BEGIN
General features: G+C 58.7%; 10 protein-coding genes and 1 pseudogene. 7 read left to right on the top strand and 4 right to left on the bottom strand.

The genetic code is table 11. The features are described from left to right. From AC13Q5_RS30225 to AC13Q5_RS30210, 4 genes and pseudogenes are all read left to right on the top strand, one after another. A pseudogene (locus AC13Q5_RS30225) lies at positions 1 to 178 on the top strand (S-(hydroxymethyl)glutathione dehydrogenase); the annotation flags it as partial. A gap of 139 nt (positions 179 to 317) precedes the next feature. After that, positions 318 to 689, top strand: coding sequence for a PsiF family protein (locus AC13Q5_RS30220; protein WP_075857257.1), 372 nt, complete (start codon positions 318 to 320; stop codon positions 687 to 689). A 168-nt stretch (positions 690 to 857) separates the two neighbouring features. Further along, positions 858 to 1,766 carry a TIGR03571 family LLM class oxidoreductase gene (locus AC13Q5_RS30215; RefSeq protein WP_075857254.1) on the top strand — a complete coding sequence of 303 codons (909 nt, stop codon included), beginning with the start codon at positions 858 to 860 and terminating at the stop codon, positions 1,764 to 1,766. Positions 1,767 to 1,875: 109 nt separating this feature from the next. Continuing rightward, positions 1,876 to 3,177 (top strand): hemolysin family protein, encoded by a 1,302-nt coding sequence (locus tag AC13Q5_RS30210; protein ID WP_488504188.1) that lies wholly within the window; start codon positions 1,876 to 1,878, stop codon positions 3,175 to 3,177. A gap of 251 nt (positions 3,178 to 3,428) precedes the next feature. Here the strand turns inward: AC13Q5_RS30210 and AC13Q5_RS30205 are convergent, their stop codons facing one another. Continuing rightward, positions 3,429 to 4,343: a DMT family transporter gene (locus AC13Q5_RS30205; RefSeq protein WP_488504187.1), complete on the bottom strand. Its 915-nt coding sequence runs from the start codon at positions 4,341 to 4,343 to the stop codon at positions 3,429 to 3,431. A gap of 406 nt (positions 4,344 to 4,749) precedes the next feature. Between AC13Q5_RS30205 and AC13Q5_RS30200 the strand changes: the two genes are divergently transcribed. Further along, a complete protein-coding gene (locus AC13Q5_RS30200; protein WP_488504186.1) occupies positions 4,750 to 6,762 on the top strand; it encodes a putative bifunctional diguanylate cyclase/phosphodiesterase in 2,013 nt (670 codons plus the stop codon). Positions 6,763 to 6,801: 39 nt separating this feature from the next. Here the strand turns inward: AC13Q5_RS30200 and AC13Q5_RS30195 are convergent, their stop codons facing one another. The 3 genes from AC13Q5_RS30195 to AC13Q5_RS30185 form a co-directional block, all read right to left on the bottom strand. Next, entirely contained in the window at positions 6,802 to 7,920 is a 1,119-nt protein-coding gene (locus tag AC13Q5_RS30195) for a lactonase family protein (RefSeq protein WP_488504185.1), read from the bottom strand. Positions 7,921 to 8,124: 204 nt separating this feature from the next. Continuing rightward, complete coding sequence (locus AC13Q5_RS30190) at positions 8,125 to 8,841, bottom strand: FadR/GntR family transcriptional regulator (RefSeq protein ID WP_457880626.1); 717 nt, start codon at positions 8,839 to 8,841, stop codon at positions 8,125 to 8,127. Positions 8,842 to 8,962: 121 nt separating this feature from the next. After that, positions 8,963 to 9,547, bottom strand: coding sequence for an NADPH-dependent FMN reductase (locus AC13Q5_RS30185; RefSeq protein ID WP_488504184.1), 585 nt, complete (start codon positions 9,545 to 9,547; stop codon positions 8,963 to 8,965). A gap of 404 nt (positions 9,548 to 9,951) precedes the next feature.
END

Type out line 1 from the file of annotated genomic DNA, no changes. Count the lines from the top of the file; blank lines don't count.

General features: G+C 58.7%; 10 protein-coding genes and 1 pseudogene. 7 read left to right on the top strand and 4 right to left on the bottom strand.